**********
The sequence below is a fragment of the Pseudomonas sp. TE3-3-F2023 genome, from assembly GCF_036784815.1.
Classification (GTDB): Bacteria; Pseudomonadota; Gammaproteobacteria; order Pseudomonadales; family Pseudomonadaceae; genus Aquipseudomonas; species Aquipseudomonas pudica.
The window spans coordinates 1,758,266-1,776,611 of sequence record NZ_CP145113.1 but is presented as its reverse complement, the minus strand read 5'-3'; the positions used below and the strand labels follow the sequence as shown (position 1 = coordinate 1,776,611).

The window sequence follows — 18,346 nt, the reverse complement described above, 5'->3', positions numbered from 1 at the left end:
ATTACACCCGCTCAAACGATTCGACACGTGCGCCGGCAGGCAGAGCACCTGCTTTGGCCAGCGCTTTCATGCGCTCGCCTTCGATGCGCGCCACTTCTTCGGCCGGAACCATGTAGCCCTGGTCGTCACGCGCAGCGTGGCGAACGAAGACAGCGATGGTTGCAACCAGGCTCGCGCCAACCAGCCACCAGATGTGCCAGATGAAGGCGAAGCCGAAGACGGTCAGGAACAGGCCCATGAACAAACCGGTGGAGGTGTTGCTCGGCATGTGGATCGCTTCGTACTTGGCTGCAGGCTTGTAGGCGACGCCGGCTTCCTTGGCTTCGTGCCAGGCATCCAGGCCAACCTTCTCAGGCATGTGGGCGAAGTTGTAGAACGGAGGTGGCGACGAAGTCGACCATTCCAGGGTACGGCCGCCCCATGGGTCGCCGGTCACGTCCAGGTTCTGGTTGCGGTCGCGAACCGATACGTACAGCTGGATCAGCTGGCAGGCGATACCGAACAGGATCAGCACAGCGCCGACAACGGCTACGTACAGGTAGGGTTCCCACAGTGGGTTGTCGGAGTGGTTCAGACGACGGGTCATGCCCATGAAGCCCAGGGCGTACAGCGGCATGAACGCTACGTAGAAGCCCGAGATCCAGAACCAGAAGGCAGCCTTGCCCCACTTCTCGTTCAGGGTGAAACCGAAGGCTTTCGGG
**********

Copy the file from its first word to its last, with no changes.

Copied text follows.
The sequence below is a fragment of the Pseudomonas sp. TE3-3-F2023 genome, from assembly GCF_036784815.1.
Classification (GTDB): Bacteria; Pseudomonadota; Gammaproteobacteria; order Pseudomonadales; family Pseudomonadaceae; genus Aquipseudomonas; species Aquipseudomonas pudica.
The window spans coordinates 1,758,266-1,776,611 of sequence record NZ_CP145113.1 but is presented as its reverse complement, the minus strand read 5'-3'; the positions used below and the strand labels follow the sequence as shown (position 1 = coordinate 1,776,611).

The window sequence follows — 18,346 nt, the reverse complement described above, 5'->3', positions numbered from 1 at the left end:
ATTACACCCGCTCAAACGATTCGACACGTGCGCCGGCAGGCAGAGCACCTGCTTTGGCCAGCGCTTTCATGCGCTCGCCTTCGATGCGCGCCACTTCTTCGGCCGGAACCATGTAGCCCTGGTCGTCACGCGCAGCGTGGCGAACGAAGACAGCGATGGTTGCAACCAGGCTCGCGCCAACCAGCCACCAGATGTGCCAGATGAAGGCGAAGCCGAAGACGGTCAGGAACAGGCCCATGAACAAACCGGTGGAGGTGTTGCTCGGCATGTGGATCGCTTCGTACTTGGCTGCAGGCTTGTAGGCGACGCCGGCTTCCTTGGCTTCGTGCCAGGCATCCAGGCCAACCTTCTCAGGCATGTGGGCGAAGTTGTAGAACGGAGGTGGCGACGAAGTCGACCATTCCAGGGTACGGCCGCCCCATGGGTCGCCGGTCACGTCCAGGTTCTGGTTGCGGTCGCGAACCGATACGTACAGCTGGATCAGCTGGCAGGCGATACCGAACAGGATCAGCACAGCGCCGACAACGGCTACGTACAGGTAGGGTTCCCACAGTGGGTTGTCGGAGTGGTTCAGACGACGGGTCATGCCCATGAAGCCCAGGGCGTACAGCGGCATGAACGCTACGTAGAAGCCCGAGATCCAGAACCAGAAGGCAGCCTTGCCCCACTTCTCGTTCAGGGTGAAACCGAAGGCTTTCGGG